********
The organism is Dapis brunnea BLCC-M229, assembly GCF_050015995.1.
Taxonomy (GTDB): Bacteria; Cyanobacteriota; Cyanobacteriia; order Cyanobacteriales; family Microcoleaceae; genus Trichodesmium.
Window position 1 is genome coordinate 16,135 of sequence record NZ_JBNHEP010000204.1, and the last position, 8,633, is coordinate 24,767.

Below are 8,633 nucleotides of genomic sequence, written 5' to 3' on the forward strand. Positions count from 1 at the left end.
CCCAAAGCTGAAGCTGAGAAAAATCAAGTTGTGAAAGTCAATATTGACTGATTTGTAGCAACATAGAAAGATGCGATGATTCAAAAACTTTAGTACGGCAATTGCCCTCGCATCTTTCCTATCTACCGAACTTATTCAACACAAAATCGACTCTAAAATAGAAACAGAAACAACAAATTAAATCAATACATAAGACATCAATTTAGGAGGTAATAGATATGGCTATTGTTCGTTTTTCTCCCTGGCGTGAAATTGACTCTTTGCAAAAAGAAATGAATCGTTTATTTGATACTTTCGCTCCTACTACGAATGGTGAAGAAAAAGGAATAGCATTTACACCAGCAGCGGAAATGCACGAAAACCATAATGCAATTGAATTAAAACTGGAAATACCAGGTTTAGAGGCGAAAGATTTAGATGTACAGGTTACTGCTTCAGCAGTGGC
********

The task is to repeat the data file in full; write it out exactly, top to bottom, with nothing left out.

The organism is Dapis brunnea BLCC-M229, assembly GCF_050015995.1.
Taxonomy (GTDB): Bacteria; Cyanobacteriota; Cyanobacteriia; order Cyanobacteriales; family Microcoleaceae; genus Trichodesmium.
Window position 1 is genome coordinate 16,135 of sequence record NZ_JBNHEP010000204.1, and the last position, 8,633, is coordinate 24,767.

Below are 8,633 nucleotides of genomic sequence, written 5' to 3' on the forward strand. Positions count from 1 at the left end.
CCCAAAGCTGAAGCTGAGAAAAATCAAGTTGTGAAAGTCAATATTGACTGATTTGTAGCAACATAGAAAGATGCGATGATTCAAAAACTTTAGTACGGCAATTGCCCTCGCATCTTTCCTATCTACCGAACTTATTCAACACAAAATCGACTCTAAAATAGAAACAGAAACAACAAATTAAATCAATACATAAGACATCAATTTAGGAGGTAATAGATATGGCTATTGTTCGTTTTTCTCCCTGGCGTGAAATTGACTCTTTGCAAAAAGAAATGAATCGTTTATTTGATACTTTCGCTCCTACTACGAATGGTGAAGAAAAAGGAATAGCATTTACACCAGCAGCGGAAATGCACGAAAACCATAATGCAATTGAATTAAAACTGGAAATACCAGGTTTAGAGGCGAAAGATTTAGATGTACAGGTTACTGCTTCAGCAGTGGC